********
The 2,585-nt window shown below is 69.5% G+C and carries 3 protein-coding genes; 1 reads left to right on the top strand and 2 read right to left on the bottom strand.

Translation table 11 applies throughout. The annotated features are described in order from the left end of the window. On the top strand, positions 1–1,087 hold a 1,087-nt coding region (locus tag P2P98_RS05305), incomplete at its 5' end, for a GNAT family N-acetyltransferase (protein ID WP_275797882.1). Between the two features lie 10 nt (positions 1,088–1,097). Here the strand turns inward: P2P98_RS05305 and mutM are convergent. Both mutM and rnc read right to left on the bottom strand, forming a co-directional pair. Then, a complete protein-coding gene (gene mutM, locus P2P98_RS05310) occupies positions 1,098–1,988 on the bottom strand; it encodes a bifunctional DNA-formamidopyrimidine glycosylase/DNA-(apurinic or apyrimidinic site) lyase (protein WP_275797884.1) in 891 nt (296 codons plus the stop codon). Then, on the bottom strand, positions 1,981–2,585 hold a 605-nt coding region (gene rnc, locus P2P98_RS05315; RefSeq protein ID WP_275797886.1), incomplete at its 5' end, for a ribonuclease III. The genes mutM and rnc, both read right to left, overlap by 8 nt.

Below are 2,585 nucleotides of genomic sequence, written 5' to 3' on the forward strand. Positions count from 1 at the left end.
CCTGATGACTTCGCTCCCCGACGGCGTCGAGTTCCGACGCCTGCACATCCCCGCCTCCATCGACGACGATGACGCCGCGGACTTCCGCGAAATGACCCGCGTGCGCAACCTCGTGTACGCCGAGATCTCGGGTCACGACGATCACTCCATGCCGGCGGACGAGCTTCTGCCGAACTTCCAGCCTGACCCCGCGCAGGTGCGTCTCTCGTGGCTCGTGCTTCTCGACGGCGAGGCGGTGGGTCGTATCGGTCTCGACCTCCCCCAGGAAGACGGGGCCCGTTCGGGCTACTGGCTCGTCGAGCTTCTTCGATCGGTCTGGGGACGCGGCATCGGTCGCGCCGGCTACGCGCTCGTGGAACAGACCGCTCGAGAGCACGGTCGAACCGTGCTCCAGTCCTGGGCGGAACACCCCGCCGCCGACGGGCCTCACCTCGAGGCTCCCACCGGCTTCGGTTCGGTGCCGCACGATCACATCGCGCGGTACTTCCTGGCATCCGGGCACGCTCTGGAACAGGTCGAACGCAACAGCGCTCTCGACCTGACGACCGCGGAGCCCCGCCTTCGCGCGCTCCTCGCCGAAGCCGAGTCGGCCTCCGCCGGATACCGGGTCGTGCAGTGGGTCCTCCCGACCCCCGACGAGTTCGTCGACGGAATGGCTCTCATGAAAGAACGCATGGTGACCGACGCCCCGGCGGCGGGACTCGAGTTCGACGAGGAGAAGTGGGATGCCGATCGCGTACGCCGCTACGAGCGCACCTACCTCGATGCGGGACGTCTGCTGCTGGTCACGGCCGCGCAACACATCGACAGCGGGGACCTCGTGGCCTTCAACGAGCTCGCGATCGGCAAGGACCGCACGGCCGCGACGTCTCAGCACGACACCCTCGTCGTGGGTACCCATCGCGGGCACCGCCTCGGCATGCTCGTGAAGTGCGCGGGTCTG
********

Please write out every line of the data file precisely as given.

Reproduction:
The 2,585-nt window shown below is 69.5% G+C and carries 3 protein-coding genes; 1 reads left to right on the top strand and 2 read right to left on the bottom strand.

Translation table 11 applies throughout. The annotated features are described in order from the left end of the window. On the top strand, positions 1–1,087 hold a 1,087-nt coding region (locus tag P2P98_RS05305), incomplete at its 5' end, for a GNAT family N-acetyltransferase (protein ID WP_275797882.1). Between the two features lie 10 nt (positions 1,088–1,097). Here the strand turns inward: P2P98_RS05305 and mutM are convergent. Both mutM and rnc read right to left on the bottom strand, forming a co-directional pair. Then, a complete protein-coding gene (gene mutM, locus P2P98_RS05310) occupies positions 1,098–1,988 on the bottom strand; it encodes a bifunctional DNA-formamidopyrimidine glycosylase/DNA-(apurinic or apyrimidinic site) lyase (protein WP_275797884.1) in 891 nt (296 codons plus the stop codon). Then, on the bottom strand, positions 1,981–2,585 hold a 605-nt coding region (gene rnc, locus P2P98_RS05315; RefSeq protein ID WP_275797886.1), incomplete at its 5' end, for a ribonuclease III. The genes mutM and rnc, both read right to left, overlap by 8 nt.

Below are 2,585 nucleotides of genomic sequence, written 5' to 3' on the forward strand. Positions count from 1 at the left end.
CCTGATGACTTCGCTCCCCGACGGCGTCGAGTTCCGACGCCTGCACATCCCCGCCTCCATCGACGACGATGACGCCGCGGACTTCCGCGAAATGACCCGCGTGCGCAACCTCGTGTACGCCGAGATCTCGGGTCACGACGATCACTCCATGCCGGCGGACGAGCTTCTGCCGAACTTCCAGCCTGACCCCGCGCAGGTGCGTCTCTCGTGGCTCGTGCTTCTCGACGGCGAGGCGGTGGGTCGTATCGGTCTCGACCTCCCCCAGGAAGACGGGGCCCGTTCGGGCTACTGGCTCGTCGAGCTTCTTCGATCGGTCTGGGGACGCGGCATCGGTCGCGCCGGCTACGCGCTCGTGGAACAGACCGCTCGAGAGCACGGTCGAACCGTGCTCCAGTCCTGGGCGGAACACCCCGCCGCCGACGGGCCTCACCTCGAGGCTCCCACCGGCTTCGGTTCGGTGCCGCACGATCACATCGCGCGGTACTTCCTGGCATCCGGGCACGCTCTGGAACAGGTCGAACGCAACAGCGCTCTCGACCTGACGACCGCGGAGCCCCGCCTTCGCGCGCTCCTCGCCGAAGCCGAGTCGGCCTCCGCCGGATACCGGGTCGTGCAGTGGGTCCTCCCGACCCCCGACGAGTTCGTCGACGGAATGGCTCTCATGAAAGAACGCATGGTGACCGACGCCCCGGCGGCGGGACTCGAGTTCGACGAGGAGAAGTGGGATGCCGATCGCGTACGCCGCTACGAGCGCACCTACCTCGATGCGGGACGTCTGCTGCTGGTCACGGCCGCGCAACACATCGACAGCGGGGACCTCGTGGCCTTCAACGAGCTCGCGATCGGCAAGGACCGCACGGCCGCGACGTCTCAGCACGACACCCTCGTCGTGGGTACCCATCGCGGGCACCGCCTCGGCATGCTCGTGAAGTGCGCGGGTCTG